Methods that take advantage of gene interaction data in training are often closely tied to the underlying choice of a predictor. This places a severe limitation on the scope of prediction tasks (e.g., classification) that can be addressed, and generalization to other tasks (e.g., regression) may be difficult. We propose using model regularization to integrate feature relationship information, extendable to a large spectrum of supervised and unsupervised prediction tasks. In doing so, we bridge the gap between the freedom in choosing the underlying predictor and the ability of that predictor to utilize domain knowledge.


We consider the standard setting for a linear model, in which we are given a set of n training data examples , a feature map ϕ over the input space, and a loss function . Our aim is to learn a linear function h(x) = wT ϕ(x) + b such that (1) is minimized. Here, denotes the regularization penalty on w and is the focal point of this work.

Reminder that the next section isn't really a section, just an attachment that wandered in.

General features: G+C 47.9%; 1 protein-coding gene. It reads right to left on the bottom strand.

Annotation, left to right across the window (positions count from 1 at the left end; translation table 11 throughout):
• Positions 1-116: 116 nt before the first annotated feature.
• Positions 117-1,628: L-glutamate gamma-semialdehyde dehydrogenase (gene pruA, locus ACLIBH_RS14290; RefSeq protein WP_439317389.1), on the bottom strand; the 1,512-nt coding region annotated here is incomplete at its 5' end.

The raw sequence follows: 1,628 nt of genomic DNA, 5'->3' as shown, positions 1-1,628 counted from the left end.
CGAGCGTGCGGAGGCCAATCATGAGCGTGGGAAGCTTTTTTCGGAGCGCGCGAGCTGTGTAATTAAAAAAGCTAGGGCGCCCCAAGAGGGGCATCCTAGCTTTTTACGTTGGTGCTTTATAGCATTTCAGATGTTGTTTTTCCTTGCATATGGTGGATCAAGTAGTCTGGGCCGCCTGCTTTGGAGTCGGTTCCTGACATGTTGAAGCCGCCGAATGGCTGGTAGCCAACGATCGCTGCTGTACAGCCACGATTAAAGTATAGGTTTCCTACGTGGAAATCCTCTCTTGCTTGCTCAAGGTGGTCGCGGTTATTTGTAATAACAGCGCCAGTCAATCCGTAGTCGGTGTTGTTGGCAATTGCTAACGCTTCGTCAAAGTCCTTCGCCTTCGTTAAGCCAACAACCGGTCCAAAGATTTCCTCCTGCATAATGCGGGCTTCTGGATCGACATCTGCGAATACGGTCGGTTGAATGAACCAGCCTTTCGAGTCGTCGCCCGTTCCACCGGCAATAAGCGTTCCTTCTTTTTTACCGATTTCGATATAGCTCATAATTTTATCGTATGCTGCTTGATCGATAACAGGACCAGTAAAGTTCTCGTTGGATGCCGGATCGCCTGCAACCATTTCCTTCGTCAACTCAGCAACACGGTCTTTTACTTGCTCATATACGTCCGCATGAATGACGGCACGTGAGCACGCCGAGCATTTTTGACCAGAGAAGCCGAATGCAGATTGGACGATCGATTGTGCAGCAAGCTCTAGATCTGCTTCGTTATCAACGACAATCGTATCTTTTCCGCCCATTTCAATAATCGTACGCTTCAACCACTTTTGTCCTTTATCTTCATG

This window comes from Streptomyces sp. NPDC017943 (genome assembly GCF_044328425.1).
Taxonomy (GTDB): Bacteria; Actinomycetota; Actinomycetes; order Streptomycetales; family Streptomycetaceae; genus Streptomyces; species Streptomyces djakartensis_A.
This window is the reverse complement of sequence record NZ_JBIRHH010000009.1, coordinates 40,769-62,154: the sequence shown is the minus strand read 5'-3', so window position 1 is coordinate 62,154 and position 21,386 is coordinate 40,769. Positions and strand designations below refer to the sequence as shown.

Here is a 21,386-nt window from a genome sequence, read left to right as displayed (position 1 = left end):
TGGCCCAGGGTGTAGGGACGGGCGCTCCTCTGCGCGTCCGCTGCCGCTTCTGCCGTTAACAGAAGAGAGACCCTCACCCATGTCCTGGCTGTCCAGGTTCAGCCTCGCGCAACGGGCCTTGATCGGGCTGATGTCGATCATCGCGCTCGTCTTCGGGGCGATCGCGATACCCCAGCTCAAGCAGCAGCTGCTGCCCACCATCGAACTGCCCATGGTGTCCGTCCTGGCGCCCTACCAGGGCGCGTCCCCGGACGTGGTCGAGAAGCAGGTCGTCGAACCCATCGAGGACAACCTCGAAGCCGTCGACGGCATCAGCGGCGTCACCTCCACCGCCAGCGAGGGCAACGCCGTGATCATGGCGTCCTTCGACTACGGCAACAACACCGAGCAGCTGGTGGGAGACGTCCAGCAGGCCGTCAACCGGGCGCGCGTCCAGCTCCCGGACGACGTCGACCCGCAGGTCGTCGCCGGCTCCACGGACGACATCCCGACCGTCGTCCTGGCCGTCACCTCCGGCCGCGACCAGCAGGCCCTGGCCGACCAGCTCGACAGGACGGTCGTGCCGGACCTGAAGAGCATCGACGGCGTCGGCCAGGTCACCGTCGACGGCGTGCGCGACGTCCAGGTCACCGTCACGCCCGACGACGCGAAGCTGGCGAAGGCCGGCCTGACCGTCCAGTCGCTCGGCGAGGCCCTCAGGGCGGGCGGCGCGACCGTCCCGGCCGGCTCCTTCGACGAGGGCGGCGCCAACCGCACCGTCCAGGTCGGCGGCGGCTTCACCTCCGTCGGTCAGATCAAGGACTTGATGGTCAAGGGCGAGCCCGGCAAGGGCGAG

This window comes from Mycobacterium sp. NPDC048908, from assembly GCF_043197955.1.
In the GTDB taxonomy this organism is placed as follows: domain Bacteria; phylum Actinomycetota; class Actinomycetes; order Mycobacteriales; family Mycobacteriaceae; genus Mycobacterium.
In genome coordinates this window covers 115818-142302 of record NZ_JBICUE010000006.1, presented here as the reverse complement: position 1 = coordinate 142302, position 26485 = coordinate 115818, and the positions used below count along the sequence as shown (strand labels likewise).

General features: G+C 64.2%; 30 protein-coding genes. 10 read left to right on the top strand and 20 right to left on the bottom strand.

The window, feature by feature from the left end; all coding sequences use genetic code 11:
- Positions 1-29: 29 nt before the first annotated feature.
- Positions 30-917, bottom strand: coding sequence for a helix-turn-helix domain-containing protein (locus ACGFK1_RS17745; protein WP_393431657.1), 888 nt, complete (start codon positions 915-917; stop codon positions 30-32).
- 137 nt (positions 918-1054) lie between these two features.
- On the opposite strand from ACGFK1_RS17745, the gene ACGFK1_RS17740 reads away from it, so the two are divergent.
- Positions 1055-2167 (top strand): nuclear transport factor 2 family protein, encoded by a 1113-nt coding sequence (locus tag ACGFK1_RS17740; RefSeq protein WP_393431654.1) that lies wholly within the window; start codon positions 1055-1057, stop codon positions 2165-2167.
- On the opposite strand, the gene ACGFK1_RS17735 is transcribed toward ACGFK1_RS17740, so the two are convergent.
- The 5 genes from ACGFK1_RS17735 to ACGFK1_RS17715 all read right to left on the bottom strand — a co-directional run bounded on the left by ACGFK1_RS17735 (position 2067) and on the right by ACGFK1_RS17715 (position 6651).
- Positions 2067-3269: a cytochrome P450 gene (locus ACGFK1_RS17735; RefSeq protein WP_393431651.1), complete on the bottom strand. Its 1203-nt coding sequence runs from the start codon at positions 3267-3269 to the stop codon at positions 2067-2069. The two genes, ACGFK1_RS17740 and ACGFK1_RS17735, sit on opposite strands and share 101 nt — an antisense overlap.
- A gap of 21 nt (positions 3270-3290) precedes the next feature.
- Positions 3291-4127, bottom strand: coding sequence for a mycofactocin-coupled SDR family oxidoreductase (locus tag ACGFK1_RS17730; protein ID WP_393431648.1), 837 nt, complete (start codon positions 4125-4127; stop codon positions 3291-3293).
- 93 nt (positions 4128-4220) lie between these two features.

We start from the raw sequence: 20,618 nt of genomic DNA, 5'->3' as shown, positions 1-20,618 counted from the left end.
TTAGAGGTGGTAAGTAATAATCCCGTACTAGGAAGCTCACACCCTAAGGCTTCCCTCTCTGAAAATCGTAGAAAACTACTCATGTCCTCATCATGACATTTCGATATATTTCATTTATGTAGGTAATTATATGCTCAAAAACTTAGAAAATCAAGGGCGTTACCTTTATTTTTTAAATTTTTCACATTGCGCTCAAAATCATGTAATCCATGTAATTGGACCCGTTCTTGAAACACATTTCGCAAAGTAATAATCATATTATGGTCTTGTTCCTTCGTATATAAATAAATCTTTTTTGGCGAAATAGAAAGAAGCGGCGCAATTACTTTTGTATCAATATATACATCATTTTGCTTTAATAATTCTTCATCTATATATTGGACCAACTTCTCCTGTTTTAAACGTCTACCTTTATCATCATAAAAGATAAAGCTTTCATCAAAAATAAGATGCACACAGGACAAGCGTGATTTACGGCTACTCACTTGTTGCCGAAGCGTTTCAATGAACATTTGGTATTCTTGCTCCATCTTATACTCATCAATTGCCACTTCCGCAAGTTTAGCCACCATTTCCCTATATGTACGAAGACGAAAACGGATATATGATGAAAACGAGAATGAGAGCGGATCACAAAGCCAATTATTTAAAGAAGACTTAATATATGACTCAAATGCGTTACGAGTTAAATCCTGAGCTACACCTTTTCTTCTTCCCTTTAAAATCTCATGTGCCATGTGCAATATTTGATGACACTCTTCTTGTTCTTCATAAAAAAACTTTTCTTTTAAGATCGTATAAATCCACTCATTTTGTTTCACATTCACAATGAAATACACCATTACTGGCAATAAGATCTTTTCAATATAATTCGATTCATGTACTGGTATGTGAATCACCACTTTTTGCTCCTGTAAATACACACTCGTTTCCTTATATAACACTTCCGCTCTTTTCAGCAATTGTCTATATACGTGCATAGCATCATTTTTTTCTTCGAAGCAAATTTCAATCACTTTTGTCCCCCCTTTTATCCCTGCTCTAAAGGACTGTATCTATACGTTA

The two most well-known forms of regularization in linear models are ridge regression [27] and LASSO [28], which minimize the L2-norm and L1-norm of w, respectively. LASSO tends to produce sparser models, but is limited by the number of samples in the dataset, while ridge regression is better at finding sets of correlated features, but lacks the sparsity of the LASSO models. More recently, Zhou and Hastie proposed the elastic net, which combines the two via a linear combination [8]: . The elastic net brings together the strong points of ridge regression and LASSO, while effectively addressing the drawbacks of both.

In this paper, we propose the generalized elastic net (GELnet) of the form (2) where d and P are additional penalty weights for individual features and pairs of features, respectively. These provide an intuitive way to guide variable selection via domain knowledge. Setting dj = 1, ∀j and P to the identity matrix produces the traditional elastic net.

The penalty matrix P

To make the learning problem in Eq (1) well-defined, the regularizer must be bound from below. This translates to the requirement that dj ≥ 0, ∀j, and P must be a positive semi-definite matrix. The latter is satisfied by any kernel matrix, allowing one to directly apply the wealth of kernels defined in the literature, with one caveat.